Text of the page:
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Ch-Ch-Ch-Ch-Changes: Reporting Requirements for Updating Your CMS Provider Enrollment

With the possibility of significant penalties for improperly reported transactions, it is important to understand how certain changes necessitate specific reporting. Is your organization considering a stock transfer, a merger, a change in control, building a new practice location or updating its board of directors? If these kinds of changes are afoot, it is critical … Continue Reading

Doc, Can You Hear Me Now? Telehealth Finally Comes of Age in Texas

After many years of heated and contentious debate, and opposition by the Texas Medical Association and the executive director of the Texas Medical Board, Texas has significantly revised its telemedicine statute to permit the routine provision of telemedicine services addressing litigation brought against the Texas Medical Board and reflecting the changing consensus regarding telemedicine services. … Continue Reading

Exaggerated Diagnosis Codes and Inadequate Provider Networks: Allegations of Medicare Advantage Fraud Settled for $32.5 Million

The latest settlement involving Medicare Advantage (MA) organizations highlights not only the government’s continuing enforcement focus on Medicare Part C but also the vulnerabilities inherent in that program. In United States ex rel. Sewell v. Freedom Health, Inc. et al., two Florida-based MA organizations – Freedom Health and Optimum HealthCare – agreed to pay $32.5 … Continue Reading

Capitol Hill Healthcare Update

Senate Presses Ahead on Healthcare Talks as Deadline Looms With only 10 legislative days before Senate Republicans’ self-imposed deadline, GOP lawmakers face growing obstacles in their quest to vote on replacing the Affordable Care Act (ACA) before the beginning of their scheduled Fourth of July recess. Still, Majority Leader Mitch McConnell (R-Ky.) wants a vote … Continue Reading

Branded Biologic Products Lose 180 Days of Patent Exclusivity in Unanimous Decision From Supreme Court

On June 13, 2017, the U.S. Supreme Court issued its opinion in Sandoz v. Amgen. In doing so, it answered two questions raised under the Biologics Price Competition and Innovation Act of 2009 (BPCI). First, is an injunction available under federal law if the biosimilar applicant fails to provide its application and manufacturing information to … Continue Reading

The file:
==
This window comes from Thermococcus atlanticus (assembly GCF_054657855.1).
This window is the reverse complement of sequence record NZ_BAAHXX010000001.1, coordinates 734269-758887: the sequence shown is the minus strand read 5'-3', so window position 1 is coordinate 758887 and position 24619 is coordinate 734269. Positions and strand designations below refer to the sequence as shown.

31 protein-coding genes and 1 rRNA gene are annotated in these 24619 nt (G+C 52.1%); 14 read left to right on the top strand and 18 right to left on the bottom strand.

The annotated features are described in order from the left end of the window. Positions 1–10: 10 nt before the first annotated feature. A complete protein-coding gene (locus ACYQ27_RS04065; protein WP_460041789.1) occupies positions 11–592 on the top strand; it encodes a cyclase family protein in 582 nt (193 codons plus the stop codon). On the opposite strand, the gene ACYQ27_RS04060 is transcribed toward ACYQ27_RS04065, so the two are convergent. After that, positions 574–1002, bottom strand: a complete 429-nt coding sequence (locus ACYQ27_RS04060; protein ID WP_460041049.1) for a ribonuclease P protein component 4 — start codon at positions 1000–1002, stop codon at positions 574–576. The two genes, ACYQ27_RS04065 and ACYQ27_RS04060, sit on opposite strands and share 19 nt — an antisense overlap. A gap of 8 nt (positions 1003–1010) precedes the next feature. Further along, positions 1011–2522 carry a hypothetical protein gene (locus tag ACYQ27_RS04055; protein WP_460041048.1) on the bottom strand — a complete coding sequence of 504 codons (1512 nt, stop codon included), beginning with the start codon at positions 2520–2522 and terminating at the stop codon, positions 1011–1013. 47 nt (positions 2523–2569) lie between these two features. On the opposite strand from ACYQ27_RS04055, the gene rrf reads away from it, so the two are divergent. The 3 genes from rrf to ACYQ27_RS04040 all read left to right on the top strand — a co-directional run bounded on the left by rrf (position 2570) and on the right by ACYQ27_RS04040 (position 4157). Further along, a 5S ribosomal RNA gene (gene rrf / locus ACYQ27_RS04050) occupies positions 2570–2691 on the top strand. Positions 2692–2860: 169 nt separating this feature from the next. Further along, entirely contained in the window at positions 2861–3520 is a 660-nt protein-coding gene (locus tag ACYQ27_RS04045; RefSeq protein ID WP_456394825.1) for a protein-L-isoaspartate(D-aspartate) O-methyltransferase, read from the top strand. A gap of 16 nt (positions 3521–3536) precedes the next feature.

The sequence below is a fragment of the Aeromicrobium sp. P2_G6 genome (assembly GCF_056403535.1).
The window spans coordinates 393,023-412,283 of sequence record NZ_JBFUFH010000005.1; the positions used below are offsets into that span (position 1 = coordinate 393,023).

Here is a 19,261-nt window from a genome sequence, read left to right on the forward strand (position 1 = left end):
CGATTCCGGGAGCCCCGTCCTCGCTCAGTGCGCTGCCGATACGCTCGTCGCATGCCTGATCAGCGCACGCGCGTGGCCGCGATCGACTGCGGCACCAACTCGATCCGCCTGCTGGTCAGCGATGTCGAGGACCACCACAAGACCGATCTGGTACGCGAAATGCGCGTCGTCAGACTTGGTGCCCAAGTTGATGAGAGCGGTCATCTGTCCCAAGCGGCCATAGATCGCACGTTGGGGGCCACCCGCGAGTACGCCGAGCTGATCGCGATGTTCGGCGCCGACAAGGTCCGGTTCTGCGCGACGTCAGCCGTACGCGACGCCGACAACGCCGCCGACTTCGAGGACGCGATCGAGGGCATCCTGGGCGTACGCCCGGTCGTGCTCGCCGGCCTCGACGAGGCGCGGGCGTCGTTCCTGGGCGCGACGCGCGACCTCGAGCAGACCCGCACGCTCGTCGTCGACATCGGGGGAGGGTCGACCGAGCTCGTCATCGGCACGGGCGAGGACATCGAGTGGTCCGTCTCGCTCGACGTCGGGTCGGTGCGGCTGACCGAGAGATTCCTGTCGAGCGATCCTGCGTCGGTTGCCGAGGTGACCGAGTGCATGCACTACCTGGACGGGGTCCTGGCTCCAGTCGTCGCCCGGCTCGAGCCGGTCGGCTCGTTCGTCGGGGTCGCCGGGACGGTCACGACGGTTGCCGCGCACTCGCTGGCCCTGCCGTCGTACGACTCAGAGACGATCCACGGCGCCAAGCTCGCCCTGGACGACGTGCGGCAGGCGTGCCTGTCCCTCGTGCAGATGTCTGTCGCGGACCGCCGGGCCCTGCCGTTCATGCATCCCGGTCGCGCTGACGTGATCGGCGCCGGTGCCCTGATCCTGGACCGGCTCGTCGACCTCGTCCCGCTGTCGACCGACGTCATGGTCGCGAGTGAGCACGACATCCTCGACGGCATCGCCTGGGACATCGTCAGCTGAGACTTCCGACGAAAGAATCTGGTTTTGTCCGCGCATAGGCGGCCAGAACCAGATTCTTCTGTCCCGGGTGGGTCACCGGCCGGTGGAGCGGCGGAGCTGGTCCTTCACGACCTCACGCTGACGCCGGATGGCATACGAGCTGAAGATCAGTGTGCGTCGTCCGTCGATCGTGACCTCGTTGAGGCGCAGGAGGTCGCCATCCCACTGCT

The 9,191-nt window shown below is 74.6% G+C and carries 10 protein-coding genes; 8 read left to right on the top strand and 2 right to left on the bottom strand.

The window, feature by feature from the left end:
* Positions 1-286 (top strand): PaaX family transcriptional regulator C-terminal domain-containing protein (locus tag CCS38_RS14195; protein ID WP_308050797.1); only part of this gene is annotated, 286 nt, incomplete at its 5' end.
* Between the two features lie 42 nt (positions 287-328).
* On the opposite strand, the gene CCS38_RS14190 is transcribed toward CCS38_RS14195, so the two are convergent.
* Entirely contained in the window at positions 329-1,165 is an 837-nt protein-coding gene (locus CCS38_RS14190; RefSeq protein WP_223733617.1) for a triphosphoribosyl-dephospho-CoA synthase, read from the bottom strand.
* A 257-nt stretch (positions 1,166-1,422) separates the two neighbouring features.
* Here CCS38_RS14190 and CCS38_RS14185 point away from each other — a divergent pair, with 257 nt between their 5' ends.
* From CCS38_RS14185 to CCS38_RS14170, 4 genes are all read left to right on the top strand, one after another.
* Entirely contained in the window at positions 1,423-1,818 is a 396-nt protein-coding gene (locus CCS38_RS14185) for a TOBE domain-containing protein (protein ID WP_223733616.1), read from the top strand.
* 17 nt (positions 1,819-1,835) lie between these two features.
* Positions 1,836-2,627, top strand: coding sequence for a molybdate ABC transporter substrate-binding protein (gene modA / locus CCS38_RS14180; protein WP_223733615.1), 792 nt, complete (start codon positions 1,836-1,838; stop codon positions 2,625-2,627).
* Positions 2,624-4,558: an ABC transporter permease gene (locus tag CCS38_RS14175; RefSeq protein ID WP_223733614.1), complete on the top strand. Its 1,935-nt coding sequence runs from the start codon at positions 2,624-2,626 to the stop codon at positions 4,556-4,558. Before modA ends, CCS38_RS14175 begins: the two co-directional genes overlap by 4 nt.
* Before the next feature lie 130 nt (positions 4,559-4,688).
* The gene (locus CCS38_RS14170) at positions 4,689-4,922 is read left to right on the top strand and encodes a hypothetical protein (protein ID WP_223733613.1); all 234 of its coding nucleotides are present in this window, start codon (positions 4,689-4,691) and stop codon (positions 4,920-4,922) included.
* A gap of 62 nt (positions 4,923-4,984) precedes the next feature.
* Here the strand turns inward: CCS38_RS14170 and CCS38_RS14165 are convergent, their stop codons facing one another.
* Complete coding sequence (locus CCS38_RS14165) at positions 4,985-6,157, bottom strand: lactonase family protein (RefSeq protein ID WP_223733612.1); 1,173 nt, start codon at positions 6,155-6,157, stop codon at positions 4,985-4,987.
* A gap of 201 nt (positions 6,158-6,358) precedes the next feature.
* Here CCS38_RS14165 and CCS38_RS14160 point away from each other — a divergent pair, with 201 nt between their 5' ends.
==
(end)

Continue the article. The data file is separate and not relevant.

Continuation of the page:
Capitol Hill Healthcare Update

Senate GOP Still Talking on Health Bill as Clock Ticks Senate Republicans continue intra-party discussions on changes to House-passed legislation replacing the Affordable Care Act (ACA), but the lack of consensus is threatening GOP leaders’ pledge to have a bill ready for a vote this month. Led by Senate Majority Leader Mitch McConnell, key Republican … Continue Reading

Specificity Sometimes Key; Sometimes Not

Time spent drafting and negotiating an agreement often pays dividends in assuring that each party gets the benefits they desire through the agreement and incurs obligations no greater than they intended. Two recent cases, discussed below, demonstrate how small drafting oversights resulted in significant litigation costs to the parties and in one case, the party’s … Continue Reading

The DOJ Enters Another FCA Lawsuit Against UnitedHealth

The U.S. Department of Justice (DOJ) recently filed its complaint in intervention in another whistleblower lawsuit brought under the False Claims Act against the nation’s largest owner and operator of Medicare Advantage (MA) organizations, UnitedHealth Group, Inc. (United). The DOJ’s 39-page complaint alleges that United had fraudulently obtained inflated risk adjustment payments by over reporting diagnosis … Continue Reading

No More Tears: A Few Recommended Steps in Response to WannaCry Ransomware

The attack resulted in some hospitals canceling operations and appointments because critical patient data could not be accessed. On May 12, 2017, thousands of companies across the globe saw the first signs of a prolific malware outbreak. The malware, a ransomware variant labeled WannaCry, is capable of encrypting files on a device and moving laterally … Continue Reading